One More Two-Way 

"After a detailed analysis of 13th Street by the consultant and ACHD, its conversion is also included in the Plan's final draft."

A wide-ranging plan, dramatically impacting the way people will flow in and out of downtown Boise, is about to get even wider.

When Boise Weekly first reported the Ada County Highway District's elaborate plan--dubbed the Downtown Boise Implementation Plan--in June (BW, News, "A New Direction," June 19, 2013), people started buzzing. The blueprint included a big expansion of the downtown bicycle network, the introduction of so-called "mini-roundabouts" at eight downtown intersections, and the conversion of seven one-way streets into two-way thoroughfares.

But wait, there's more.

"After a detailed analysis of 13th Street by the consultant and ACHD, its conversion is also included in the Plan's final draft," wrote city of Boise Transportation Planner Karen Gallagher to the Boise City Council.

All in all, the plan would convert Third, Fourth, 11th, 12th, 13th, 14th Jefferson and part of Eighth streets from existing one-way streets to two-way operations.

"The recommended two-way conversion of 13th Street was only reached after careful consideration between the impacts and benefits that were expected to result," wrote consultant Kittelson and Associates to ACHD planners, adding that it had "significant public support" for the 13th Street conversion.

Of equal note is ACHD's proposal of mini-roundabouts, designed for intersections with less commercial traffic and with an inner circle of less than 75 feet, including:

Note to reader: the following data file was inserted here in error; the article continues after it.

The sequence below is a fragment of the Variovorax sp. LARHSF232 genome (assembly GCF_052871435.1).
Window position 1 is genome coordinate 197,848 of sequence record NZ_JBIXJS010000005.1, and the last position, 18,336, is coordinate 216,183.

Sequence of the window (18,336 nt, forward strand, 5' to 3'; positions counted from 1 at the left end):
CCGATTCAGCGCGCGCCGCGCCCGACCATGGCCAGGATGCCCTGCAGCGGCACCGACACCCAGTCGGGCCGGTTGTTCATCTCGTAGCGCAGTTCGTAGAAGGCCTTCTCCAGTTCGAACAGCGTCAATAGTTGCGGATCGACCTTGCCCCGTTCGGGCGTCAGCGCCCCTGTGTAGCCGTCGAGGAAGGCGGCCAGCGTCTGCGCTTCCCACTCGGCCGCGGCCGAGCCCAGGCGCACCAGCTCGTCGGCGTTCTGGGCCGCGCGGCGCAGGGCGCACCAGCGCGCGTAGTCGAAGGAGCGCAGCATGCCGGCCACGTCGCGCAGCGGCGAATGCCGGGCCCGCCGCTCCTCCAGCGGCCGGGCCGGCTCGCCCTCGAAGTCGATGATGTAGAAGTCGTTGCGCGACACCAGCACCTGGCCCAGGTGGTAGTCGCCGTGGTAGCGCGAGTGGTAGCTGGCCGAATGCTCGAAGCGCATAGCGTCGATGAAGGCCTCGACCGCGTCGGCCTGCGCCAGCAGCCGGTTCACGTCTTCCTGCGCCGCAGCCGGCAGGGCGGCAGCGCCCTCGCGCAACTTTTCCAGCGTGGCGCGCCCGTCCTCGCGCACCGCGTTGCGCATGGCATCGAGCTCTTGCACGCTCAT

-Third Street/Jefferson Street

-Third Street/Bannock Street

-10th Street/Grove Street

-11th Street/Grove Street

-12th Street/Bannock Street

-12th Street/Grove Street

-14th Street/Jefferson Street

-14th Street/Grove Street

Bicyclists should be happy to hear about the plan's extension of a bicycle network that it said was currently "fragmented." Changes would include adding bike lanes to Fifth, Sixth, 11th, Jefferson and River streets and Broadway/Avenue B; and making Third Street a shared bikeway.

But the sequencing of such a big change to Boise's inner core should be the biggest challenge, given that ACHD has to squeeze the plan into an already-crowded construction calendar for the next five years. Kittelson Consultants recommended that either ACHD keep its projects separate from the many construction projects overseen by the Capital City Development Corporation, or have one of the two agencies oversee all of the work, with the other agency serving as "a project team member and with a cost-sharing agreement in place."

Provided the appropriate funding is allocated and all parties, including the city and CCDC sign off on the plan, ACHD hopes to complete the lion's share of the changes between Fiscal Years 2014 and 2019.

Pin It


Comments are closed.

© 2019 Boise Weekly

Website powered by Foundation